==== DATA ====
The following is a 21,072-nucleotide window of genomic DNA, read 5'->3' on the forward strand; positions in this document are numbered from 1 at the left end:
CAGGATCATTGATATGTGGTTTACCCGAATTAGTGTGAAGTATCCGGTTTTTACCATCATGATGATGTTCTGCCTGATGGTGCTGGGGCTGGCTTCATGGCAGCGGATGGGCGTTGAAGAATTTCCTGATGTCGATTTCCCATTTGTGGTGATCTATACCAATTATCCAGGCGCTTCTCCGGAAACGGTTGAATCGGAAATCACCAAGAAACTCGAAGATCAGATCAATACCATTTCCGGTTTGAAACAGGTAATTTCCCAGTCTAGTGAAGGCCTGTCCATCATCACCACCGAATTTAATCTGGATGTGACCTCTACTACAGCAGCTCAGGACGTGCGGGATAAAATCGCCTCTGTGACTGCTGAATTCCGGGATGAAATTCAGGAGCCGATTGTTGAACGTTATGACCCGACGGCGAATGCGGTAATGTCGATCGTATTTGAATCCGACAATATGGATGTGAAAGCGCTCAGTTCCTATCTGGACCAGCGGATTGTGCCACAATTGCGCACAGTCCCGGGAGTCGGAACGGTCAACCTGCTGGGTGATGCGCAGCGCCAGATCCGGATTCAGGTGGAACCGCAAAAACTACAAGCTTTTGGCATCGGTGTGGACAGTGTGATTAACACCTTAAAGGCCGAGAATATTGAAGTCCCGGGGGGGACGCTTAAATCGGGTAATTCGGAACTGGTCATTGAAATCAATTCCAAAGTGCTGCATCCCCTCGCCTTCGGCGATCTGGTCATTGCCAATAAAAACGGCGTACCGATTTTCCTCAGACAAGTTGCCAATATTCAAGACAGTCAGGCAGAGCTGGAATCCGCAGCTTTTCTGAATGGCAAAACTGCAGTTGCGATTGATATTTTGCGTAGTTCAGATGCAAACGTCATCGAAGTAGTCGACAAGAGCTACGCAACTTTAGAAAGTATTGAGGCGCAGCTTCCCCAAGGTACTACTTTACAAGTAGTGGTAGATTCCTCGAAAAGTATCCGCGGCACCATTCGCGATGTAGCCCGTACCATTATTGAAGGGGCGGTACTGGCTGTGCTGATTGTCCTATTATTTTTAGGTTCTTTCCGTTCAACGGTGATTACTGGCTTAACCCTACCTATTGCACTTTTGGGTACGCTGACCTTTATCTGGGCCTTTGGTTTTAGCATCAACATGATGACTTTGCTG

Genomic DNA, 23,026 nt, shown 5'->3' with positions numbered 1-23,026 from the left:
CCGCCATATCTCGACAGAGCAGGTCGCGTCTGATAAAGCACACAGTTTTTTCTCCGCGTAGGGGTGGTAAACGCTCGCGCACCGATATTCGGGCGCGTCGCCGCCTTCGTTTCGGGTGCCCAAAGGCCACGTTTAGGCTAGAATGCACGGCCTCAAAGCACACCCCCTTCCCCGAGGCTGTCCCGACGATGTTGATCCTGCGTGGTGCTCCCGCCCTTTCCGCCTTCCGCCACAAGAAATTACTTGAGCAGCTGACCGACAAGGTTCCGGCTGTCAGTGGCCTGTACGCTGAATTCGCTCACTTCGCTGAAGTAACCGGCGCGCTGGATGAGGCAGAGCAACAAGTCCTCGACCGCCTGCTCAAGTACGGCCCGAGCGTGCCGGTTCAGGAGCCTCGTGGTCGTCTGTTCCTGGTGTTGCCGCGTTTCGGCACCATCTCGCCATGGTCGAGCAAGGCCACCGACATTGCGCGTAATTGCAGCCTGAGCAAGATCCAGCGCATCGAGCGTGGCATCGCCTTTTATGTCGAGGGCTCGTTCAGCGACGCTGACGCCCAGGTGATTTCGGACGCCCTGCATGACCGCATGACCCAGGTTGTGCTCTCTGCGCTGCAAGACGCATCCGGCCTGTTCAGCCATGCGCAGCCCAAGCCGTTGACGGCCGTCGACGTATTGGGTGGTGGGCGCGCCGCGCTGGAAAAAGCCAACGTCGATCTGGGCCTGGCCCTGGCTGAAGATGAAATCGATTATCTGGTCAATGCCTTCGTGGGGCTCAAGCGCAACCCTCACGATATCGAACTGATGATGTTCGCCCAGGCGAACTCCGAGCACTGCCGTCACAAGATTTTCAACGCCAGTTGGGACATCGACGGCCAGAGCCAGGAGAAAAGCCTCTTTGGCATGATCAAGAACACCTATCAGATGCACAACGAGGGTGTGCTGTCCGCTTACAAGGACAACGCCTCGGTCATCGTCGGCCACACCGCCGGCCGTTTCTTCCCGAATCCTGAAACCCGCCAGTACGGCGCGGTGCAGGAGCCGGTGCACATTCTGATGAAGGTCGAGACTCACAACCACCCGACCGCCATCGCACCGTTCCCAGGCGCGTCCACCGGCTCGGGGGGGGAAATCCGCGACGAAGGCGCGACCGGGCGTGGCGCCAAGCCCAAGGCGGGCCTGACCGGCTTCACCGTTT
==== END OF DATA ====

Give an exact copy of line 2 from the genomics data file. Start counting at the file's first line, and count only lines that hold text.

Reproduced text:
CAGGATCATTGATATGTGGTTTACCCGAATTAGTGTGAAGTATCCGGTTTTTACCATCATGATGATGTTCTGCCTGATGGTGCTGGGGCTGGCTTCATGGCAGCGGATGGGCGTTGAAGAATTTCCTGATGTCGATTTCCCATTTGTGGTGATCTATACCAATTATCCAGGCGCTTCTCCGGAAACGGTTGAATCGGAAATCACCAAGAAACTCGAAGATCAGATCAATACCATTTCCGGTTTGAAACAGGTAATTTCCCAGTCTAGTGAAGGCCTGTCCATCATCACCACCGAATTTAATCTGGATGTGACCTCTACTACAGCAGCTCAGGACGTGCGGGATAAAATCGCCTCTGTGACTGCTGAATTCCGGGATGAAATTCAGGAGCCGATTGTTGAACGTTATGACCCGACGGCGAATGCGGTAATGTCGATCGTATTTGAATCCGACAATATGGATGTGAAAGCGCTCAGTTCCTATCTGGACCAGCGGATTGTGCCACAATTGCGCACAGTCCCGGGAGTCGGAACGGTCAACCTGCTGGGTGATGCGCAGCGCCAGATCCGGATTCAGGTGGAACCGCAAAAACTACAAGCTTTTGGCATCGGTGTGGACAGTGTGATTAACACCTTAAAGGCCGAGAATATTGAAGTCCCGGGGGGGACGCTTAAATCGGGTAATTCGGAACTGGTCATTGAAATCAATTCCAAAGTGCTGCATCCCCTCGCCTTCGGCGATCTGGTCATTGCCAATAAAAACGGCGTACCGATTTTCCTCAGACAAGTTGCCAATATTCAAGACAGTCAGGCAGAGCTGGAATCCGCAGCTTTTCTGAATGGCAAAACTGCAGTTGCGATTGATATTTTGCGTAGTTCAGATGCAAACGTCATCGAAGTAGTCGACAAGAGCTACGCAACTTTAGAAAGTATTGAGGCGCAGCTTCCCCAAGGTACTACTTTACAAGTAGTGGTAGATTCCTCGAAAAGTATCCGCGGCACCATTCGCGATGTAGCCCGTACCATTATTGAAGGGGCGGTACTGGCTGTGCTGATTGTCCTATTATTTTTAGGTTCTTTCCGTTCAACGGTGATTACTGGCTTAACCCTACCTATTGCACTTTTGGGTACGCTGACCTTTATCTGGGCCTTTGGTTTTAGCATCAACATGATGACTTTGCTG